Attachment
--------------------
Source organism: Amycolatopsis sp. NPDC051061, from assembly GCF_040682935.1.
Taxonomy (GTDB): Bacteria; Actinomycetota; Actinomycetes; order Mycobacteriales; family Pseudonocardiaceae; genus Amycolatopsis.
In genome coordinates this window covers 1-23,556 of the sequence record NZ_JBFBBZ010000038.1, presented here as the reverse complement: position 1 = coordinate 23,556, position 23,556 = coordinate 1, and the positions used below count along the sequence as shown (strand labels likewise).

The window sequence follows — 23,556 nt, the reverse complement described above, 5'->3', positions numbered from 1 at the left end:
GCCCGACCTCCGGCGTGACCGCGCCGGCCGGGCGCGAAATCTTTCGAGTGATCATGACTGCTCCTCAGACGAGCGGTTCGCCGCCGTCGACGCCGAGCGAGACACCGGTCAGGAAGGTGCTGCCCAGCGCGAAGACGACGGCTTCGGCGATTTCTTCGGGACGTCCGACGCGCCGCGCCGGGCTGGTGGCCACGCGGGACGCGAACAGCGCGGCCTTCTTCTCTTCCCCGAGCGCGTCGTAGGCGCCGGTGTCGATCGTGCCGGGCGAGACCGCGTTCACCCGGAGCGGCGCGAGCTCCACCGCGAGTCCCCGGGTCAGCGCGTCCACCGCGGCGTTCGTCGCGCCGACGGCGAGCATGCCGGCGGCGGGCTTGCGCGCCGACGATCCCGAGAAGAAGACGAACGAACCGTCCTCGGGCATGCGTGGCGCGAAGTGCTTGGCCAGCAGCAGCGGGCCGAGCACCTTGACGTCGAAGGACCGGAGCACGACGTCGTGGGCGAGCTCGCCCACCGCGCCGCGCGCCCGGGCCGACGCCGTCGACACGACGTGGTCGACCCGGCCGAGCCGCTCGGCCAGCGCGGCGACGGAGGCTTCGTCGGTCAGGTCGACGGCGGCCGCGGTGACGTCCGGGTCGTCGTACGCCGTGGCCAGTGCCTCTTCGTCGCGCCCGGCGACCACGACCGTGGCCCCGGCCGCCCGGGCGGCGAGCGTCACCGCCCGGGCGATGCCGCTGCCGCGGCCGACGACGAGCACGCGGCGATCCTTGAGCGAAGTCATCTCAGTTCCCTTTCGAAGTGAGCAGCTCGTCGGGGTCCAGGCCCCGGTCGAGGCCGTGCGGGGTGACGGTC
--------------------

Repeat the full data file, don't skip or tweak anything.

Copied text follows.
Source organism: Amycolatopsis sp. NPDC051061, from assembly GCF_040682935.1.
Taxonomy (GTDB): Bacteria; Actinomycetota; Actinomycetes; order Mycobacteriales; family Pseudonocardiaceae; genus Amycolatopsis.
In genome coordinates this window covers 1-23,556 of the sequence record NZ_JBFBBZ010000038.1, presented here as the reverse complement: position 1 = coordinate 23,556, position 23,556 = coordinate 1, and the positions used below count along the sequence as shown (strand labels likewise).

The window sequence follows — 23,556 nt, the reverse complement described above, 5'->3', positions numbered from 1 at the left end:
GCCCGACCTCCGGCGTGACCGCGCCGGCCGGGCGCGAAATCTTTCGAGTGATCATGACTGCTCCTCAGACGAGCGGTTCGCCGCCGTCGACGCCGAGCGAGACACCGGTCAGGAAGGTGCTGCCCAGCGCGAAGACGACGGCTTCGGCGATTTCTTCGGGACGTCCGACGCGCCGCGCCGGGCTGGTGGCCACGCGGGACGCGAACAGCGCGGCCTTCTTCTCTTCCCCGAGCGCGTCGTAGGCGCCGGTGTCGATCGTGCCGGGCGAGACCGCGTTCACCCGGAGCGGCGCGAGCTCCACCGCGAGTCCCCGGGTCAGCGCGTCCACCGCGGCGTTCGTCGCGCCGACGGCGAGCATGCCGGCGGCGGGCTTGCGCGCCGACGATCCCGAGAAGAAGACGAACGAACCGTCCTCGGGCATGCGTGGCGCGAAGTGCTTGGCCAGCAGCAGCGGGCCGAGCACCTTGACGTCGAAGGACCGGAGCACGACGTCGTGGGCGAGCTCGCCCACCGCGCCGCGCGCCCGGGCCGACGCCGTCGACACGACGTGGTCGACCCGGCCGAGCCGCTCGGCCAGCGCGGCGACGGAGGCTTCGTCGGTCAGGTCGACGGCGGCCGCGGTGACGTCCGGGTCGTCGTACGCCGTGGCCAGTGCCTCTTCGTCGCGCCCGGCGACCACGACCGTGGCCCCGGCCGCCCGGGCGGCGAGCGTCACCGCCCGGGCGATGCCGCTGCCGCGGCCGACGACGAGCACGCGGCGATCCTTGAGCGAAGTCATCTCAGTTCCCTTTCGAAGTGAGCAGCTCGTCGGGGTCCAGGCCCCGGTCGAGGCCGTGCGGGGTGACGGTC